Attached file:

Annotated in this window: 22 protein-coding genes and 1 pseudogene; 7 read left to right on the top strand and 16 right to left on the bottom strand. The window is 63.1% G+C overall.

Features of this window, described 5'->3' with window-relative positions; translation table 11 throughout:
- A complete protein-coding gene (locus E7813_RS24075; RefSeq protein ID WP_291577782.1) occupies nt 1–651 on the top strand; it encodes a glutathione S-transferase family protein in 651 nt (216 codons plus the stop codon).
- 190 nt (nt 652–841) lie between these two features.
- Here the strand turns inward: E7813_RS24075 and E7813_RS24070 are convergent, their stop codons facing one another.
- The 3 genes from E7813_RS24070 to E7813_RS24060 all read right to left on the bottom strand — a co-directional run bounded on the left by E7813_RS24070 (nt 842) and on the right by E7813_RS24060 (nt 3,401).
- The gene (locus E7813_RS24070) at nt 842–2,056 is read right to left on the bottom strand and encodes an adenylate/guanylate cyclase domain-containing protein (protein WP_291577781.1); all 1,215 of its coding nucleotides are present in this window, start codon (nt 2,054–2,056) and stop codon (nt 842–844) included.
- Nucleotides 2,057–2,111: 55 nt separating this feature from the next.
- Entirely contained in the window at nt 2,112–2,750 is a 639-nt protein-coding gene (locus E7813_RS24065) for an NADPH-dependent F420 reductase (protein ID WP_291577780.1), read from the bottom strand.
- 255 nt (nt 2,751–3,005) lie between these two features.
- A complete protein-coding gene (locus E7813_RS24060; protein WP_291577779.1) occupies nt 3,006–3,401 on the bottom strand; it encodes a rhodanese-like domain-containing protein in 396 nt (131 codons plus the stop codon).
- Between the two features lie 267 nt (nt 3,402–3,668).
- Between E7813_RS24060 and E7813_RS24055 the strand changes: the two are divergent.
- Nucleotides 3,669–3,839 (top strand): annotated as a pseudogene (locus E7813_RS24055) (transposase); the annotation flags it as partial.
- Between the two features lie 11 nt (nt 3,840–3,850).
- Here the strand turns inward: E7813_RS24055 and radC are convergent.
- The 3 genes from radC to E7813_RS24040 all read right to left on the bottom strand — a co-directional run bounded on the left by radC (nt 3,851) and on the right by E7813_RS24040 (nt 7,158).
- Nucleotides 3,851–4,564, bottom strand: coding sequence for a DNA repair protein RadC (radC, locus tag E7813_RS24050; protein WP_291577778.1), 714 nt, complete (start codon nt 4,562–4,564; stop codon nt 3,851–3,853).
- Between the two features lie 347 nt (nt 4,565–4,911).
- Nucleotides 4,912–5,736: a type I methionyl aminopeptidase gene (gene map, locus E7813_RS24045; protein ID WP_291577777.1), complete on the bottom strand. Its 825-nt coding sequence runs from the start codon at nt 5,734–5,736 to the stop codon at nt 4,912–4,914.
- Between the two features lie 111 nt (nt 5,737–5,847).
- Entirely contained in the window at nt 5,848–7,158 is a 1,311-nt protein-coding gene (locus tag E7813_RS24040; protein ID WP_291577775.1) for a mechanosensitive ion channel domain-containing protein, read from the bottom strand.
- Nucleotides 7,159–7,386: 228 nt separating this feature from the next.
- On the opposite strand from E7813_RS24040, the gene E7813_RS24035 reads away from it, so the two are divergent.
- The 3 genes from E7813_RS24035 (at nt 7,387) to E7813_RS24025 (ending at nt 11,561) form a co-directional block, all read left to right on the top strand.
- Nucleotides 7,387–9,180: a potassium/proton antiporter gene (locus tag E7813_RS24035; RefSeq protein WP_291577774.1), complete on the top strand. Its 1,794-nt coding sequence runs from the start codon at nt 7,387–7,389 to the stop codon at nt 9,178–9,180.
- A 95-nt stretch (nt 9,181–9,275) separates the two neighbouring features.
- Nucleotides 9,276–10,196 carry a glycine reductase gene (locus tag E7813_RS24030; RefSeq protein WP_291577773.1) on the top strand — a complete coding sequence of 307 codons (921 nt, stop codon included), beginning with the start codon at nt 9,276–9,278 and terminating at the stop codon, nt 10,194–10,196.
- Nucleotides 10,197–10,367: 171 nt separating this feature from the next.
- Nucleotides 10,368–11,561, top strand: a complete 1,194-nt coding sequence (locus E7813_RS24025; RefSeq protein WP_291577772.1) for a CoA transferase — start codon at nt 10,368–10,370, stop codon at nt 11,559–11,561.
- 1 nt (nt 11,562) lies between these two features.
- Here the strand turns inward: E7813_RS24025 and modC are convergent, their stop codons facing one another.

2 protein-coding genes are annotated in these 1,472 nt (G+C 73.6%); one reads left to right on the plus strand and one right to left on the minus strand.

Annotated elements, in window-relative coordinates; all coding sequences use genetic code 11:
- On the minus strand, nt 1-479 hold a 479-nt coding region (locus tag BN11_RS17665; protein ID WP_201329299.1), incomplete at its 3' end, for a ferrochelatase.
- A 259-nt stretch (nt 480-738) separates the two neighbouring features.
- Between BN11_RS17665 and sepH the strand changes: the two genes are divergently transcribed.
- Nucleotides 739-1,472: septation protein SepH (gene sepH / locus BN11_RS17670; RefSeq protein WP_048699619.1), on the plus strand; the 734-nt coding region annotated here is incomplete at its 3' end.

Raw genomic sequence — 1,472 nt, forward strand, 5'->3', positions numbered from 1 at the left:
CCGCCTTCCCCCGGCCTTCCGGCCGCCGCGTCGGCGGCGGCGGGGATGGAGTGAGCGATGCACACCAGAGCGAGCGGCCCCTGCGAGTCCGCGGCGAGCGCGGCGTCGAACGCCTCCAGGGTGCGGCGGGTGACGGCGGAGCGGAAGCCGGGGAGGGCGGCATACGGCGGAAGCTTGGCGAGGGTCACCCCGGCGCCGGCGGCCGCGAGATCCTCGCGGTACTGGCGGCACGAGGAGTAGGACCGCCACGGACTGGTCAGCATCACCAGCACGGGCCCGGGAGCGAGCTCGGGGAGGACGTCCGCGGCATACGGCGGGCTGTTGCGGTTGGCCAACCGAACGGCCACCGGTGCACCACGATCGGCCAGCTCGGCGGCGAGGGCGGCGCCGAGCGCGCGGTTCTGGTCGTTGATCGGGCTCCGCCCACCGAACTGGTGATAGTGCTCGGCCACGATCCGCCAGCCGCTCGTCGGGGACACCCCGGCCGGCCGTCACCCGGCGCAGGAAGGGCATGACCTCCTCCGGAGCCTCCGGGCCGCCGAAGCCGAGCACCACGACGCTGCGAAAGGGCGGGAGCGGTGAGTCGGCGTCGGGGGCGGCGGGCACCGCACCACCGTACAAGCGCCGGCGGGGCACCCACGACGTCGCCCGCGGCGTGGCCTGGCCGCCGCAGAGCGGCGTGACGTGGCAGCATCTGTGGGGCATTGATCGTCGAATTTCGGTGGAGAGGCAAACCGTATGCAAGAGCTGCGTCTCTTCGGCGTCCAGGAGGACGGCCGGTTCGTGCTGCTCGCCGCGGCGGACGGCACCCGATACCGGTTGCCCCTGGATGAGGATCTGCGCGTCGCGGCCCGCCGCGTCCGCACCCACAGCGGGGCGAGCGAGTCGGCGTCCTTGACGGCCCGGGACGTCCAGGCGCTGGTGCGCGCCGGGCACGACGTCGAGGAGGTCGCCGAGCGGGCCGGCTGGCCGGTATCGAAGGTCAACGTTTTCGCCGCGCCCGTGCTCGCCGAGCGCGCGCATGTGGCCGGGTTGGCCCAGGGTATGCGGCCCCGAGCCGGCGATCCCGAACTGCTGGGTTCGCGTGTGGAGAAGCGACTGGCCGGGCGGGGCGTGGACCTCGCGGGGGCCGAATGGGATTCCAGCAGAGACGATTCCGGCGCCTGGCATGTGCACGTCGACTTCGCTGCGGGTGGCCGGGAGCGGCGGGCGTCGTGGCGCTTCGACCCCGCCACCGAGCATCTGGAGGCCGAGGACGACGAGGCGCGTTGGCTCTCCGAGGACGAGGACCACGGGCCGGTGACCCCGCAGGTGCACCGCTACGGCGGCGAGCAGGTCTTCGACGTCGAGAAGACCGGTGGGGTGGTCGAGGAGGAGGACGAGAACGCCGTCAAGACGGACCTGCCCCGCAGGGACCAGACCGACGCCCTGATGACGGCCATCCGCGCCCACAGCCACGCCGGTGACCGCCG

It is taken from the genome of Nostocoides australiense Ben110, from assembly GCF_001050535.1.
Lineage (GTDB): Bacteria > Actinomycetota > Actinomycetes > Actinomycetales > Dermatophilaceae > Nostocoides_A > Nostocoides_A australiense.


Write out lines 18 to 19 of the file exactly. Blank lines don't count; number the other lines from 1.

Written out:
- Nucleotides 3,851–4,564, bottom strand: coding sequence for a DNA repair protein RadC (radC, locus tag E7813_RS24050; protein WP_291577778.1), 714 nt, complete (start codon nt 4,562–4,564; stop codon nt 3,851–3,853).
- Between the two features lie 347 nt (nt 4,565–4,911).